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| Airdrop Mishap Causes Korean Exchange to Accidentally Send BTC to Customers
A South Korean crypto exchange mistakenly sent its customers BTC and other cryptocurrencies due to an error during an airdrop. Some users immediately sold the coins, causing the prices of a number of cryptocurrencies on the exchange to sharply fall. The exchange said, however, that the majority of customers have agreed to return the assets.
Also read: Indian Supreme Court Moves Crypto Hearing, Community Calls for Positive Regulations Airdrop Error
South Korean cryptocurrency exchange Coinzest reportedly sent its customers BTC and other cryptocurrencies while trying to airdrop WGT tokens. The exchange posted a notice on its website that at approximately 18:30 p.m. Korean time on Jan. 18:
The WGT token airdrop process caused a computer error that incorrectly reflected the deposit details of some customers’ assets … we took measures to immediately check the server to prevent any additional damage as a result of the sales and purchases of some misappropriated assets by some customers.
The exchange’s computer program “allocated a particular cryptocurrency to the event,” Sedaily explained on Monday, noting that “Coinzest originally tried to airdrop 30,000 WGT coins, but accidentally entered data to airdrop other coins.”
An official of the exchange said that about 400 members were supposed to receive WGT tokens, Hankyung publication reported, adding that other cryptocurrencies such as BTC and ETH were sent to members’ wallets. The news outlet elaborated that “about 10 members tried to sell about KRW 600 million worth [~$530,000] of cryptocurrencies or to withdraw money in Korean won even though they recognized the mistake of depositing money and computer errors. [Therefore] there has been a problem of rapid price decline.”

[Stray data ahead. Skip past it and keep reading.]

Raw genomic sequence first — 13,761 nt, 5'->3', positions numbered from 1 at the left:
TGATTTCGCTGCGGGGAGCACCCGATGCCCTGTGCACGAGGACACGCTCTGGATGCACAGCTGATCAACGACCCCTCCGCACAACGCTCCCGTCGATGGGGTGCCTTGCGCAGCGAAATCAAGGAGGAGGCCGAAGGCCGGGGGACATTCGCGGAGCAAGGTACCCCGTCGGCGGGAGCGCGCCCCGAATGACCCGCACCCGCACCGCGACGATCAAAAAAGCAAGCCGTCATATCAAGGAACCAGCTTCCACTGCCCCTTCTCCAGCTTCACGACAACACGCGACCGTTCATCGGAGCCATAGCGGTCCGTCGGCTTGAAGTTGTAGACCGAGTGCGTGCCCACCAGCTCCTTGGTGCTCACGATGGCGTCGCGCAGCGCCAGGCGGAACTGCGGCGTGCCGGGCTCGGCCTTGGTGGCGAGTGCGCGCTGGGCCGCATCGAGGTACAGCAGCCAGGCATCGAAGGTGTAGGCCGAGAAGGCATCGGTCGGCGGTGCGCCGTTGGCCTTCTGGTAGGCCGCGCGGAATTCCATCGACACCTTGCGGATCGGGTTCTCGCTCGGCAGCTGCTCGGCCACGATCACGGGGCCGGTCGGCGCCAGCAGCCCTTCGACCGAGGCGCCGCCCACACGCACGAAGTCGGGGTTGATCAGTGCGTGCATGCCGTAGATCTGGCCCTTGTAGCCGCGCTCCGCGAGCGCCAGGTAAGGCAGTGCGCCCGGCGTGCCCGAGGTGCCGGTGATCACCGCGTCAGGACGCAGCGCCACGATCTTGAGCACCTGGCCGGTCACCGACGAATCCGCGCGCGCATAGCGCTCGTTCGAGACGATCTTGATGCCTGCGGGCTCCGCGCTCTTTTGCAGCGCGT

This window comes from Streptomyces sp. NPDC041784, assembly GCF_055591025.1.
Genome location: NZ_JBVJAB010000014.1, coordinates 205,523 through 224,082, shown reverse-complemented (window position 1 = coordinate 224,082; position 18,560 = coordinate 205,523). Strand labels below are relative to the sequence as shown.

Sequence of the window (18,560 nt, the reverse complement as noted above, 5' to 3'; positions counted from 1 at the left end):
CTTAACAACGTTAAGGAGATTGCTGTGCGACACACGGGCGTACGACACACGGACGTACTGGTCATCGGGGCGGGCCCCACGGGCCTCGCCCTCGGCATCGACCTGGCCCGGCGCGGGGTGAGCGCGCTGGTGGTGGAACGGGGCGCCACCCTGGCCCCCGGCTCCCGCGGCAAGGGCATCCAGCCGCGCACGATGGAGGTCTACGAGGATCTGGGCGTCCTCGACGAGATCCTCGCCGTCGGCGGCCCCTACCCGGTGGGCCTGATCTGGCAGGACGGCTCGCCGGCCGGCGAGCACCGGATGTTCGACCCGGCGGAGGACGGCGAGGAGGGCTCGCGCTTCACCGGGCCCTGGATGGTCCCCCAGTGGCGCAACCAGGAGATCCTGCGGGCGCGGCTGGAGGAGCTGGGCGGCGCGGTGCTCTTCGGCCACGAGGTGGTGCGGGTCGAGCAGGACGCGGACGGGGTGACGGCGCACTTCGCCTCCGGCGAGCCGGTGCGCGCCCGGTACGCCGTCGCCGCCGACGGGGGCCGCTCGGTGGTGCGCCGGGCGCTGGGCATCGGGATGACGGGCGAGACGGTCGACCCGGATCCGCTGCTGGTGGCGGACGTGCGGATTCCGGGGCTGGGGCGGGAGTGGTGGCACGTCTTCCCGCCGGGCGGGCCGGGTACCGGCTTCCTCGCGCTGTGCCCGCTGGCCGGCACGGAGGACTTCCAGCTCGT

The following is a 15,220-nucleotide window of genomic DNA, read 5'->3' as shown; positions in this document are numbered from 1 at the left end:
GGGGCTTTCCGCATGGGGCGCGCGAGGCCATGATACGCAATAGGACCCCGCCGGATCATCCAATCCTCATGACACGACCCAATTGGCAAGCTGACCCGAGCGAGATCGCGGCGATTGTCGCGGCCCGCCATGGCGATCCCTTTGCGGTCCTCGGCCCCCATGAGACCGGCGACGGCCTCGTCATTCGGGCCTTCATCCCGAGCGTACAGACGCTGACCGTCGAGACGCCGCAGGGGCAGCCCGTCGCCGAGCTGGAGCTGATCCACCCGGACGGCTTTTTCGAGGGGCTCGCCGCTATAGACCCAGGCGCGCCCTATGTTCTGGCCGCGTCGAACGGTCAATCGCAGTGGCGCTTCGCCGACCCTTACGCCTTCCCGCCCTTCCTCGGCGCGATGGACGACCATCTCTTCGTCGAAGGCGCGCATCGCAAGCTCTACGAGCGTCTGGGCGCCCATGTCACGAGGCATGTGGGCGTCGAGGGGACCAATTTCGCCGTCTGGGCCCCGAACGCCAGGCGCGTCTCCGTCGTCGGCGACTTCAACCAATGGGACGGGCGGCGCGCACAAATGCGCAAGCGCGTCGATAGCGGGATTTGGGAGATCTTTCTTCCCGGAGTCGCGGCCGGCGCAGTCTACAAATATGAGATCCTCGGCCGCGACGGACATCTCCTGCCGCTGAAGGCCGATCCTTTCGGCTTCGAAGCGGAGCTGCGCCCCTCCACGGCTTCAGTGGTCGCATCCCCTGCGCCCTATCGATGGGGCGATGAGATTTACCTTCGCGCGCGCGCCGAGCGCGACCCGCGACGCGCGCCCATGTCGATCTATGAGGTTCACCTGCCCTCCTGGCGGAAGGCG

The price of BTC and a number of other cryptocurrencies on Coinzest subsequently plummeted at about 7 p.m. Korean time on Jan. 18, with BTC’s price falling to 999,000 won (~$883) from over 4 million won. Prices of cryptocurrencies on Coinzest at about 6 p.m. Korean time on Jan. 18. Image credit: Blockinpress/ Coinpan. Image credit: Sedaily Asking Customers to Return Assets
After detecting the problem, Coinzest immediately halted trading and performed a server checkup, according to a notice on its website. It then resumed trading the next day. “The asset and transaction information was restored to 18:33:18 on the 18th, the last time a normal transaction occurred before the computer error occurred,” the exchange clarified. Hankyung detailed:
Coinzest immediately contacted the customers and asked them to return their assets. The majority of the members promised to return [them].
Coinzest CEO Jeon Jong-hee was quoted by the publication as saying, “I am extremely sorry that I have caused an unexpected computational error to customers … I am very sorry for my customers.” He added that his exchange’s emergency response system will be strengthened to prevent the problem from recurring.
An official of another cryptocurrency exchange commented that the fact that a staff’s mistake can lead to this error means “there is always a possibility of tampering with the exchange system,” Sedaily reported. He further asserted that the government will not be able to trust exchanges to manage transaction records.
In April last year, another South Korean crypto exchange, Cashierest, suffered an internal system error that allowed its users to withdraw more coins than they requested.
What do you think of Coinzest’s airdrop error? Let us know in the comments section below.
Images courtesy of Shutterstock, Coinzest, Blockinpress, and Coinpan.
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